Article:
In between two periods of abusing minors as an administrator and a teacher at Gonzaga College High School in the 1960s and 1970s, former Jesuit priest H. Cornell Bradley worked as a campus minister at Georgetown University. Neither the university nor the Maryland Province of the Jesuit order, which has deemed allegations against Bradley credible, have acknowledged his time at Georgetown since his abuse was made public in 2006.
One year after his ordination, Bradley, who left the Jesuits in 2007 shortly after being removed from ministry, came to Georgetown in 1970, according to the Official Catholic Directory and contemporaneous records catalogued by the Maryland Province.
Bradley, now 80, lived two blocks from the university’s front gates at Holy Trinity Church from 1972 until 1976, according to a December 2018 report issued by the Maryland Province of the Society of Jesus.
The province did not include Georgetown on Bradley’s assignment record for the report but later acknowledged his work on campus in a March 13 statement to The Hoya. Georgetown has not publicly acknowledged the allegations against Bradley, of which it was first notified by a March 1 email from The Hoya.
After Bradley was removed from ministry amid several credible accusations brought forward in 2006, the province sent letters to former places of employment to obtain information about any other potential abuse allegations. These letters helped surface five new allegations of abuse from students and staff at several of Bradley’s past assignments.
But because Georgetown is not listed in Bradley’s pastoral assignments in the provincial records, those who came in contact with Bradley while he was on campus in 1970, a year that falls within his time frame of abuse as estimated by the Maryland Province, did not receive letters.
The absence of Bradley’s year at Georgetown on his record exemplifies common practices of the province meant to conceal details of sexual misconduct allegations, according to David Clohessy, former national director of the advocacy group Survivors Network of those Abused by Priests.
“I don’t think it’s a mistake at all,” Clohessy said in a phone interview with The Hoya. “We see this more often than not. Church officials act like they’re being forthcoming but very, very often withhold key information to paint a less awful picture about what went on.”
The first credible and substantiated accusation against Bradley was brought forward in the early 1990s by a woman who reported a long-term, sexually abusive relationship with Bradley in the 1970s, after he left Georgetown, according to The Washington Post. Bradley, who was assistant principal of Gonzaga at the time of the relationship, was “unable to deny the allegations,” according to a provincial spokesperson quoted in the Post.
Also in the 1990s, Bradley faced two accusations of inappropriate sexual contact with minors at Gonzaga in the late 1970s, according to articles in The Baltimore Sun and NBC News archived on Bishop Accountability, a website dedicated to aggregating records of clergy accused of sexual misconduct.
Based on these three accusations, Bradley was sent to a residential psychiatric treatment center in 1993 while at the provincial residence in Baltimore. When Bradley returned to the ministry in 1994 after concluding his treatment, he went to St. Joseph’s University in Philadelphia in 1994, where he worked as a campus minister and basketball team chaplain for 10 years.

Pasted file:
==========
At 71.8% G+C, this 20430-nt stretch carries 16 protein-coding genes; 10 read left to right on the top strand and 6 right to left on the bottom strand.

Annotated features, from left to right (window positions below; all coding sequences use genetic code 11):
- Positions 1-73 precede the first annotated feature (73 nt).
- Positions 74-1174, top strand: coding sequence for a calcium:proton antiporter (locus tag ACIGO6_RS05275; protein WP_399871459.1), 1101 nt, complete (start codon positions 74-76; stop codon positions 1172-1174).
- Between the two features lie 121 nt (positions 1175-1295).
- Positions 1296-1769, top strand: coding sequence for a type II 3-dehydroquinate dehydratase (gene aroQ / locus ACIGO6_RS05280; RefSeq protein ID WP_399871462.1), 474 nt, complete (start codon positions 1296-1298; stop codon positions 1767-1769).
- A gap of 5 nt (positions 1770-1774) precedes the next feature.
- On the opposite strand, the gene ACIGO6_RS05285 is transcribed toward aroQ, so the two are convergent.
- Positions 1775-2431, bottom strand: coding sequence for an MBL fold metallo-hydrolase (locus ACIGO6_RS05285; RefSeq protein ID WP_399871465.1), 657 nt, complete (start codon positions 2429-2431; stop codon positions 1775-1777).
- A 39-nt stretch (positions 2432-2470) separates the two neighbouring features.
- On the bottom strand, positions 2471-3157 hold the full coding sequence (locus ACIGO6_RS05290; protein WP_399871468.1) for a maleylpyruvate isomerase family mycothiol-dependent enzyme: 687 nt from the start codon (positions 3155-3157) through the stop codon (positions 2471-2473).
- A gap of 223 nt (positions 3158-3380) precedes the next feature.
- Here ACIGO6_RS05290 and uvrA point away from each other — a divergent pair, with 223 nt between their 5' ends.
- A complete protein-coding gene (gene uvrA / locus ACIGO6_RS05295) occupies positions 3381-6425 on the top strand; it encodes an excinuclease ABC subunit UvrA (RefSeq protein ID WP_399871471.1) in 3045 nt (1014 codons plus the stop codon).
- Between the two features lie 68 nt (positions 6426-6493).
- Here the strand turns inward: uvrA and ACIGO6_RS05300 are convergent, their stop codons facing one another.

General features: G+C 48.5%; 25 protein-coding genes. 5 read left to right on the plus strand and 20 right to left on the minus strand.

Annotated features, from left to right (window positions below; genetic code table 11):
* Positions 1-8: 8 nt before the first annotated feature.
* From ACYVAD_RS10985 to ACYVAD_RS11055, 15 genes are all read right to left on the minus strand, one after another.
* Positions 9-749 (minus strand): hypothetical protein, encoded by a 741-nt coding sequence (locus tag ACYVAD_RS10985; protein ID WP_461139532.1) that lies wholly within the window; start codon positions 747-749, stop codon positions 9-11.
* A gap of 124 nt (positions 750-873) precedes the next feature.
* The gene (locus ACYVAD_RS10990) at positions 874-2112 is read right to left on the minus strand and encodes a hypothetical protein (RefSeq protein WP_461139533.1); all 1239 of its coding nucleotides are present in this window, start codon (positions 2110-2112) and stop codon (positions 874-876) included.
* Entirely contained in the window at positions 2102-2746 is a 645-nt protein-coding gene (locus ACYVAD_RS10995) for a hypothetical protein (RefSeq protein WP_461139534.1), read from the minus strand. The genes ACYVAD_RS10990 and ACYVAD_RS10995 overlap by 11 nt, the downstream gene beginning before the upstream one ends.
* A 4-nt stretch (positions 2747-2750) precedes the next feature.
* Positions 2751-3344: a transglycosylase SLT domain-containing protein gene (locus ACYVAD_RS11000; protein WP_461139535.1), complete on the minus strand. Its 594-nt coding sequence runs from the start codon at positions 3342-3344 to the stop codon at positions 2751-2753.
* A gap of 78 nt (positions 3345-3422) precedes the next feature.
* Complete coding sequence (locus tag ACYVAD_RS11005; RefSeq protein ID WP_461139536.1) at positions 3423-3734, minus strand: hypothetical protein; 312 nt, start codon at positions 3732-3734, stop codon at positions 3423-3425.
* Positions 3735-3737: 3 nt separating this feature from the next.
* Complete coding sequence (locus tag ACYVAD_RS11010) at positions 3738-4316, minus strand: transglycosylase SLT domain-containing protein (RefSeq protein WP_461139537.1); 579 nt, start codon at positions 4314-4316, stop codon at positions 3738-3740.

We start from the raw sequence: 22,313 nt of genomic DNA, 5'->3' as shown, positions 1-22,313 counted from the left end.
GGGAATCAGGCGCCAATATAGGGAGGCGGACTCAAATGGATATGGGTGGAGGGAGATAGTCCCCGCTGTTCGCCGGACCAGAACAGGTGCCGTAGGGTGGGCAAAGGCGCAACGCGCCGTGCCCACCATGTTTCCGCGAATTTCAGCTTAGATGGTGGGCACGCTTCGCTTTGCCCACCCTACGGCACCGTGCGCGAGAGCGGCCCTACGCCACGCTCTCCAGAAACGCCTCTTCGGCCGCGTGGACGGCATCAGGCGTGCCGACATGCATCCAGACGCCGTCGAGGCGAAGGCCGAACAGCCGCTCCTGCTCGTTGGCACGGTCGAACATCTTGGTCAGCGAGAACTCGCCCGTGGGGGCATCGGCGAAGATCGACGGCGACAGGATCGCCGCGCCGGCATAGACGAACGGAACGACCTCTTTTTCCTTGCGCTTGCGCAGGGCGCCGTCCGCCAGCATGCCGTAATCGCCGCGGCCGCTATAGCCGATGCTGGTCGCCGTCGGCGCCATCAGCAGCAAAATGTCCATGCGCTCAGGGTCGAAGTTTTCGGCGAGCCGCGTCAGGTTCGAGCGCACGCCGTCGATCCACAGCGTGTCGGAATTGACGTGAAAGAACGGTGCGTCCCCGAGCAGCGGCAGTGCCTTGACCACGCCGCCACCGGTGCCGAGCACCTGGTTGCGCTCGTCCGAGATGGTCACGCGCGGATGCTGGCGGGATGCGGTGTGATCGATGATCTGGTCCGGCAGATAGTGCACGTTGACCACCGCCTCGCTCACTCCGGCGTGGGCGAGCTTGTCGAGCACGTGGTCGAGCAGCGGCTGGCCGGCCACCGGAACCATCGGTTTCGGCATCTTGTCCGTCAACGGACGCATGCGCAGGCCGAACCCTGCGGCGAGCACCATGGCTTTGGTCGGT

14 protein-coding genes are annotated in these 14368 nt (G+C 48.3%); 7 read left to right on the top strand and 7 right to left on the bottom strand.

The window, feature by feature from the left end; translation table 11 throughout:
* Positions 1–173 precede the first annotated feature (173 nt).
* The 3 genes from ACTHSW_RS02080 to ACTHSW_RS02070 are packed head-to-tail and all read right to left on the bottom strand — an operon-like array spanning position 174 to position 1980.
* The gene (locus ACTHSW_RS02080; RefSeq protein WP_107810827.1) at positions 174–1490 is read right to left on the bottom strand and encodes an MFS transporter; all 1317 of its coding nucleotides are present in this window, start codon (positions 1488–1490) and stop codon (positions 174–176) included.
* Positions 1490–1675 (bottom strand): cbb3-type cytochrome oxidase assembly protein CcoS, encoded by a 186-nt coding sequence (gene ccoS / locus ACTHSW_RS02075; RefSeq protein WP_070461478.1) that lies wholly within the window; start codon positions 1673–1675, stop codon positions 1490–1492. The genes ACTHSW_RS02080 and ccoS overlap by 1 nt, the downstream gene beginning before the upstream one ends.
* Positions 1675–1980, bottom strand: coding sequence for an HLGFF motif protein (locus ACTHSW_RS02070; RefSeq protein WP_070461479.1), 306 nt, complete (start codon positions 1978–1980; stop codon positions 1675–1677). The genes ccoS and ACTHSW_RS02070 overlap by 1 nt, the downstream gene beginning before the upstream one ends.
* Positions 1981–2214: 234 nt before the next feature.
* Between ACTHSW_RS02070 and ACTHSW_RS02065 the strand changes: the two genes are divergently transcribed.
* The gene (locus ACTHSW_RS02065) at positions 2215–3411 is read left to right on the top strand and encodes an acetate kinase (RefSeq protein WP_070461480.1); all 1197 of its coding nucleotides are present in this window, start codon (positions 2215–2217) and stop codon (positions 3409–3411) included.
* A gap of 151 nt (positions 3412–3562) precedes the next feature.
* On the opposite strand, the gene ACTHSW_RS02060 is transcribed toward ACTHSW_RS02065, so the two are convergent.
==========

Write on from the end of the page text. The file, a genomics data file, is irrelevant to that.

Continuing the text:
Of the five allegations brought against Bradley following the Maryland Province’s letters in 2006, two were from a student and staff member at St. Joseph’s. The other three were from students at Gonzaga who attended the school during his time there in the 1960s and 1970s.
The Maryland Province has not received or reviewed allegations against Bradley from the 1960s, a spokesperson for the Province said in an email to The Hoya.
The church’s use of treatment centers, such as the one Bradley attended in 1993, is seen as a way to limit damage to the institution and to protect clergy members, according to Clohessy
“Generally speaking, the church hierarchy is fixated on damage control, keeping it quiet, protecting clerical careers and reputations, and assuming the best: that predators can, with a little bit of therapy or change of location, be cured,” Clohessy said in a phone interview with The Hoya.
In 2006, the Maryland Province permanently removed Bradley from ministry after deeming credible an accusation of sexual misconduct with an adult male in the 1980s, according to The Washington Post.
The province’s exclusion of Georgetown from Bradley’s pastoral assignments on his record removes the university’s accountability and deters questions from important donors and alumni, according to Robert Hoatson, co-founder and president of Road to Recovery, a nonprofit organization focused on helping survivors of clerical abuse.
“Why they left his Georgetown University year off the list? My guess is so as not to raise suspicion about abuse at Georgetown University,” Hoatson said in a phone interview with The Hoya. “When you do raise suspicion, maybe heavy donors and alumni might begin to ask questions. That tends to be why religious orders and dioceses do not give all the information.”
Bradley has not been accused of sexual abuse during his time at Georgetown.
Failures to draw proper attention to all assignments of abusive priests can prevent survivors from coming forward, Hoatson said.
“Yes, it will silence other people from coming forward,” Hoatson said. “Every time we shine the light, every time the truth comes out, usually we find other victims.”
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This article previously included a photo of Fr. Harold C. Bradley, S.J., not Fr. H. Cornell Bradley, S.J.